Ashley Cole (Arsenal/Chelsea): Careers don’t get much more impressive than Ashley Cole’s — 107 England caps, three Premier League titles, seven FA Cups, one Europa League, one Champions League and four appearances in the PFA Team of the Year. He was part of the Arsenal side that went a whole season unbeaten and will rightly be remembered as a Chelsea legend. At 36, he is still playing now with LA Galaxy.

Roy Keane (Man United): The Premier League has had its fair share of formidable midfielders, but few could tackle as hard or pass the ball with such unrelenting accuracy as Keane. Often talked of as the onfield personification of legendary manager Alex Ferguson, the Corkonian’s drive and perfectionism were fundamental to the numerous trophies he won with the Red Devils, including seven Premier League titles and of course, the Champions League in 1999.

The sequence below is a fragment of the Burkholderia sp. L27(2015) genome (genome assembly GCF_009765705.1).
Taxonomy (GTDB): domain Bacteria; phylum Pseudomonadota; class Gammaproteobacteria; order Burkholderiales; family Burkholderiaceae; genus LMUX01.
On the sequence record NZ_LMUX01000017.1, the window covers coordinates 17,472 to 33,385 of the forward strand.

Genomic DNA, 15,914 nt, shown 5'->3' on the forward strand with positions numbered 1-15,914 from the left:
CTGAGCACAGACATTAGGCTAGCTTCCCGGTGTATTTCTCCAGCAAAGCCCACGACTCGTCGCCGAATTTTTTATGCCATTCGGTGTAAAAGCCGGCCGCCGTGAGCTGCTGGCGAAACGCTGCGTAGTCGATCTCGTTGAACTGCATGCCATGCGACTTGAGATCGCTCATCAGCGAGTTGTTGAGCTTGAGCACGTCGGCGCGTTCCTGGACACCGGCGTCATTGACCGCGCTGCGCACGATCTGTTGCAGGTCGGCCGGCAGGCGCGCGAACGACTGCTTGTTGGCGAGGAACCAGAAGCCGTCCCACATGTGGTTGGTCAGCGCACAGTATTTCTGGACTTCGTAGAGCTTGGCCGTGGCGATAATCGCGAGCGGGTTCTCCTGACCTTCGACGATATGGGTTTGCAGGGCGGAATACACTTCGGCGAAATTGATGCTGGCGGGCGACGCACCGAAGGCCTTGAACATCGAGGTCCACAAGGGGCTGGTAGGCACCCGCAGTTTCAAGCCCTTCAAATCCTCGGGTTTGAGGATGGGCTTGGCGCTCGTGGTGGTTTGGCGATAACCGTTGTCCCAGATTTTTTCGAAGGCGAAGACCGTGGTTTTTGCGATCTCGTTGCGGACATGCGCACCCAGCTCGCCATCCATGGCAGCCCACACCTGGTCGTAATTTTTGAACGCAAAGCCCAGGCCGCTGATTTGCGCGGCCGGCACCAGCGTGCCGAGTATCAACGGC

Paul Scholes (Man United): Over the years, Scholes has been continually compared to Frank Lampard and Steven Gerrard, and while the latter two possessed more obvious star qualities and scored more goals, neither could control matches as convincingly as the Salford native so often did. While Gerrard never won the Premier League and Lampard managed to do so three times, Scholes retired with an incredible 11 titles and two Champions League trophies to his name.

Cristiano Ronaldo (Man United): In comparison to most players on this list, Ronaldo’s time spent in England was relatively brief. Yet such was his impact in six seasons at Old Trafford that he earns a place in this team regardless. After starting out as a remarkably gifted yet consistently frustrating player whose end product left much to be desired, the Portuguese star gradually developed into the best player in the league. He was United’s most important player as they secured three league titles as well as the Champions League in 2009. It’s also hard to think of anyone enjoying a better individual season in the Premier League’s history than he managed in 2007-08, when he scored an incredible 31 goals in 34 games.